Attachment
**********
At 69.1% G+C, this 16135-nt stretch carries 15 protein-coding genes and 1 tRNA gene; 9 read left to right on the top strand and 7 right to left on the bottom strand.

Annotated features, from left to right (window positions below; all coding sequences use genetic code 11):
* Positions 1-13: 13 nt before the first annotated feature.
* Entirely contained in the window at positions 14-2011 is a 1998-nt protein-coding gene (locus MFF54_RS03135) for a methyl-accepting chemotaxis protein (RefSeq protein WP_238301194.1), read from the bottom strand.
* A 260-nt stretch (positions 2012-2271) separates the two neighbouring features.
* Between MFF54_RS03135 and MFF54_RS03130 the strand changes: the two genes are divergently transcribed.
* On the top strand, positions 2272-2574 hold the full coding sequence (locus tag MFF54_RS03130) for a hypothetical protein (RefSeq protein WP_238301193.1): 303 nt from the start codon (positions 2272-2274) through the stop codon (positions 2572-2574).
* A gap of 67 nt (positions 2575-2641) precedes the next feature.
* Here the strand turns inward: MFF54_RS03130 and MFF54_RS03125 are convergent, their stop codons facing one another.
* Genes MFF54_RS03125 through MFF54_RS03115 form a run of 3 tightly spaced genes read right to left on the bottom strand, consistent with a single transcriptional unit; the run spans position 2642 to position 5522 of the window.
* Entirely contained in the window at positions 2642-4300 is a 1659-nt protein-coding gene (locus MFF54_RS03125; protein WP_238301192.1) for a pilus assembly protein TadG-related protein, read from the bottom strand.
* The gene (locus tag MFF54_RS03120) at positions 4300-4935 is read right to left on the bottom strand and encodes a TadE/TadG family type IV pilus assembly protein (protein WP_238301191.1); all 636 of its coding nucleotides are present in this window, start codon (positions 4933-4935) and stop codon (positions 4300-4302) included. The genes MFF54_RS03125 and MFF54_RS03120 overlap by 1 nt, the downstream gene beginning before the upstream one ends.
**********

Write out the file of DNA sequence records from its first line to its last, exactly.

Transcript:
At 69.1% G+C, this 16135-nt stretch carries 15 protein-coding genes and 1 tRNA gene; 9 read left to right on the top strand and 7 right to left on the bottom strand.

Annotated features, from left to right (window positions below; all coding sequences use genetic code 11):
* Positions 1-13: 13 nt before the first annotated feature.
* Entirely contained in the window at positions 14-2011 is a 1998-nt protein-coding gene (locus MFF54_RS03135) for a methyl-accepting chemotaxis protein (RefSeq protein WP_238301194.1), read from the bottom strand.
* A 260-nt stretch (positions 2012-2271) separates the two neighbouring features.
* Between MFF54_RS03135 and MFF54_RS03130 the strand changes: the two genes are divergently transcribed.
* On the top strand, positions 2272-2574 hold the full coding sequence (locus tag MFF54_RS03130) for a hypothetical protein (RefSeq protein WP_238301193.1): 303 nt from the start codon (positions 2272-2274) through the stop codon (positions 2572-2574).
* A gap of 67 nt (positions 2575-2641) precedes the next feature.
* Here the strand turns inward: MFF54_RS03130 and MFF54_RS03125 are convergent, their stop codons facing one another.
* Genes MFF54_RS03125 through MFF54_RS03115 form a run of 3 tightly spaced genes read right to left on the bottom strand, consistent with a single transcriptional unit; the run spans position 2642 to position 5522 of the window.
* Entirely contained in the window at positions 2642-4300 is a 1659-nt protein-coding gene (locus MFF54_RS03125; protein WP_238301192.1) for a pilus assembly protein TadG-related protein, read from the bottom strand.
* The gene (locus tag MFF54_RS03120) at positions 4300-4935 is read right to left on the bottom strand and encodes a TadE/TadG family type IV pilus assembly protein (protein WP_238301191.1); all 636 of its coding nucleotides are present in this window, start codon (positions 4933-4935) and stop codon (positions 4300-4302) included. The genes MFF54_RS03125 and MFF54_RS03120 overlap by 1 nt, the downstream gene beginning before the upstream one ends.